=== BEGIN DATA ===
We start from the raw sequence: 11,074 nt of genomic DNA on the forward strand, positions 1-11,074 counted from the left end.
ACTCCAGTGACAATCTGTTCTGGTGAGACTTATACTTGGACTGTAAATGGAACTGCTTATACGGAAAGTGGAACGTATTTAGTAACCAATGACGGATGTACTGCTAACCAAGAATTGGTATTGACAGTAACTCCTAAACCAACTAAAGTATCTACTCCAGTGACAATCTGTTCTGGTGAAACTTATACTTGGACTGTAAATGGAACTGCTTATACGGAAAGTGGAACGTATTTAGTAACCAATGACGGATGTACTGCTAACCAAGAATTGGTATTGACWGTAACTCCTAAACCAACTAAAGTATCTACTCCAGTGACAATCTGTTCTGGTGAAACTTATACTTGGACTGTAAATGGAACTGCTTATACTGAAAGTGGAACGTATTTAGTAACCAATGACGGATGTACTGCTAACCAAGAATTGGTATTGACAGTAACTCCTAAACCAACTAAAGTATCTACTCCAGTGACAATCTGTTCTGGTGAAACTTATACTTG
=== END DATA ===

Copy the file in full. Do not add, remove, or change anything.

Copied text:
We start from the raw sequence: 11,074 nt of genomic DNA on the forward strand, positions 1-11,074 counted from the left end.
ACTCCAGTGACAATCTGTTCTGGTGAGACTTATACTTGGACTGTAAATGGAACTGCTTATACGGAAAGTGGAACGTATTTAGTAACCAATGACGGATGTACTGCTAACCAAGAATTGGTATTGACAGTAACTCCTAAACCAACTAAAGTATCTACTCCAGTGACAATCTGTTCTGGTGAAACTTATACTTGGACTGTAAATGGAACTGCTTATACGGAAAGTGGAACGTATTTAGTAACCAATGACGGATGTACTGCTAACCAAGAATTGGTATTGACWGTAACTCCTAAACCAACTAAAGTATCTACTCCAGTGACAATCTGTTCTGGTGAAACTTATACTTGGACTGTAAATGGAACTGCTTATACTGAAAGTGGAACGTATTTAGTAACCAATGACGGATGTACTGCTAACCAAGAATTGGTATTGACAGTAACTCCTAAACCAACTAAAGTATCTACTCCAGTGACAATCTGTTCTGGTGAAACTTATACTTG